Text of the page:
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Food Systems

Objectives: Move campus to a food system that provides nutritious and healthy foods that are produced, delivered, prepared, and post processed in socially just and environmentally sound ways. Become a “Real Food” campus to achieve or exceed the goal of 20% real food by 2020, and will strive to do its part in helping UWO become a zero organic waste campus also by 2020.


  • Food Production
    • Initiate a campus gardens program to grow herbs and other cost effective foods for campus dining facilities. Herbs are often a good choice because many are expensive to procure through venders due to short shelf lives and are easy to grow. Examples include basil, cilantro, oregano, and parsley. Other foods may include garlic, greens, late-season crops and crops with long shelf lives like squash.
    • Greenhouse to produce food for campus
    • Consider rooftop gardens for the dual purpose of managing stormwater and growing edible plants
    • Involve a variety of student organizations, classes, and others who are interested to make it a campus-wide initiative
    • Consider planting and landscaping using Permaculture techniques on campus that stack functions by creating food forests (trees, shrubs, herbs, and other perennial edible/medicinal plants) and serve to educate and feed students in the process


(CC Image of underground/earth berm greenhouse that offers geothermal advantages in cold climates, notfrancois via Flickr)

  • Food Supply
    • Engage in farmer’s markets off and possibly on campus that promote locally-grown foods
    • Identify and secure cage-free liquid eggs to compliment the cage-free whole eggs that we now purchase
    • Source food as local, organic, and Fair Trade as possible
    • Increase local, vegan, organic, and Fair Trade options
    • Source products (e.g., cans and plastic containers) that are free of bisphenol-A and other known endocrine disruptors as possible. Prioritize BPA-free cans
    • Evaluate source of palm oils and soy products to avoid those associated with tropical deforestation
    • Evaluate sources of shrimp to avoid products associated with mangrove destruction in the tropics
    • Healthy foods only to be served with a focus on low/healthy fat, non-processed, vegan, organic, as well as sustainably sourced products
    • Source pork products from pork raised free of gestational crates
    • Explore the value of prioritizing/requesting products containing cellophane instead of petroleum based plastics
  • Food Operations
    • Restart “Feed the Beast” to encourage the diversion of all organic wastes from dining and facilities to the biodigester. Initiate the effort with a campaign to divert all pizza boxes from res halls to the digesterBiodigester_Food
    • Expand the use of reusable and biodegradable to-go containers and eating utensils

(Food and other organic waste inside the UW Oshkosh anaerobic biodigester waiting to be put inside one of four containment bins that is devoid of air, where the decomposition by bacteria and microbes will create usable methane gas over the course of 28 days, resulting in energy and valuable compost)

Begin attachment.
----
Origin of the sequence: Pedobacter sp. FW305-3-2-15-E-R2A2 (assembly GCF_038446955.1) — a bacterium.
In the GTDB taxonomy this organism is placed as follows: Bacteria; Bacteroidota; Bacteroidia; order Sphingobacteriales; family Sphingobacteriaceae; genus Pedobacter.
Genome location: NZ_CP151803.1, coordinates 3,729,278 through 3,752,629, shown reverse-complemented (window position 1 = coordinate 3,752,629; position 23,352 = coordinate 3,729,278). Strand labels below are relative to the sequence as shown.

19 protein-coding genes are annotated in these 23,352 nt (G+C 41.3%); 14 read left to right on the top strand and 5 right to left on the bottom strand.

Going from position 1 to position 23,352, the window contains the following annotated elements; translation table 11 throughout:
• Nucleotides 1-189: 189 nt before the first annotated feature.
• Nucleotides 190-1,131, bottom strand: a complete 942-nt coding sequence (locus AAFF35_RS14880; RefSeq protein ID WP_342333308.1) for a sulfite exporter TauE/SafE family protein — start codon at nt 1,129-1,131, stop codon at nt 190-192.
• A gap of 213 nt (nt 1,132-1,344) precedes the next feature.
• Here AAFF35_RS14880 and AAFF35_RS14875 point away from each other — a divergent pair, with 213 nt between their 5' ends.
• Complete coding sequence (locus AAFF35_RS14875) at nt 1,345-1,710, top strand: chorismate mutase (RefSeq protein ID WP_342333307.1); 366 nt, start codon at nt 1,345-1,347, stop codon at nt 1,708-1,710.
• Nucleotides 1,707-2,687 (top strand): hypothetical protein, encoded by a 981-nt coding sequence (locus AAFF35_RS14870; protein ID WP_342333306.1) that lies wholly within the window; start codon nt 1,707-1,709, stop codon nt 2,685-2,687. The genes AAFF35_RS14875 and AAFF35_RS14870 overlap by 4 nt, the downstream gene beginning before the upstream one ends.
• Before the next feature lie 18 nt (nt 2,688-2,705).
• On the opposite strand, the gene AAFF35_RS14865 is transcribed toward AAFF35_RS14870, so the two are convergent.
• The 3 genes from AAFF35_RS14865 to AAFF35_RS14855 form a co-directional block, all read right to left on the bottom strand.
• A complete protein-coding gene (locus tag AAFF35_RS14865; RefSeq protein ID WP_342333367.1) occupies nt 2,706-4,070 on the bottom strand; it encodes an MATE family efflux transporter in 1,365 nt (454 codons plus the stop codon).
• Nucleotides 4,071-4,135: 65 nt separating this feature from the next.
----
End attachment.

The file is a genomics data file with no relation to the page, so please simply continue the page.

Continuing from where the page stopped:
• When reusable options don’t work, Dining Services should try to use biodegradable convenience products, such as napkins, eating utensils, beverage containers, etc.
    • Increase energy conservation: lighting, equipment, HVAC, condense operations where possible
    • Recycle or reuse all waste from dining services: biodigester for compostable waste, recycle all cardboard, paper, plastic, metal, glass, recycle all equipment appropriately or re-use
    • Biodiesel production or other on-campus alternative of used fryer oil, use biodiesel in campus vehicles and equipment
    • Green certified chemicals for cleaning, increase from 10% annual purchase
    • Separate production/storage area in Board Dining to address allergy issues such as a gluten free zone, and should address as many allergies as possible


(UW Oshkosh's anaerobic biodigester located next to campus facilities on the southwest side of the river)

  • Education/Collaboration
    • Develop a “local food” day in Board Dining with educational materials on the value of local food procurement
    • Expand dining program to include more vegetarian options and fewer meat options throughout the week and promote the values of meatless dining.
    • Use the “Fair Trade Fridays” program to educate the community on the merits of Fair Trade products
    • Work with food service provider to increase and improve sustainable dining programs
    • Create a forum/event for faculty, students, area farmers, food suppliers, and community members to discuss sustainability in the context of food and build partnerships
    • With the Real Food Challenge in mind, practice transparency and provide students with more information so they know where their food is coming from, what is in it, how it is grown/raised, the value of Fair Trade and other certified food products, and the quality of the nutrients, which may include: posters/signs, food labels, pamphlets, videos, and messages through electronic social media
    • Encourage stakeholder input through suggestions boxes and emails to and
by Spanbauer, Bradley R last modified Apr 17, 2014 03:07 PM

Teaching Resources CTA

Campus Sustainability Plan




Fair Trade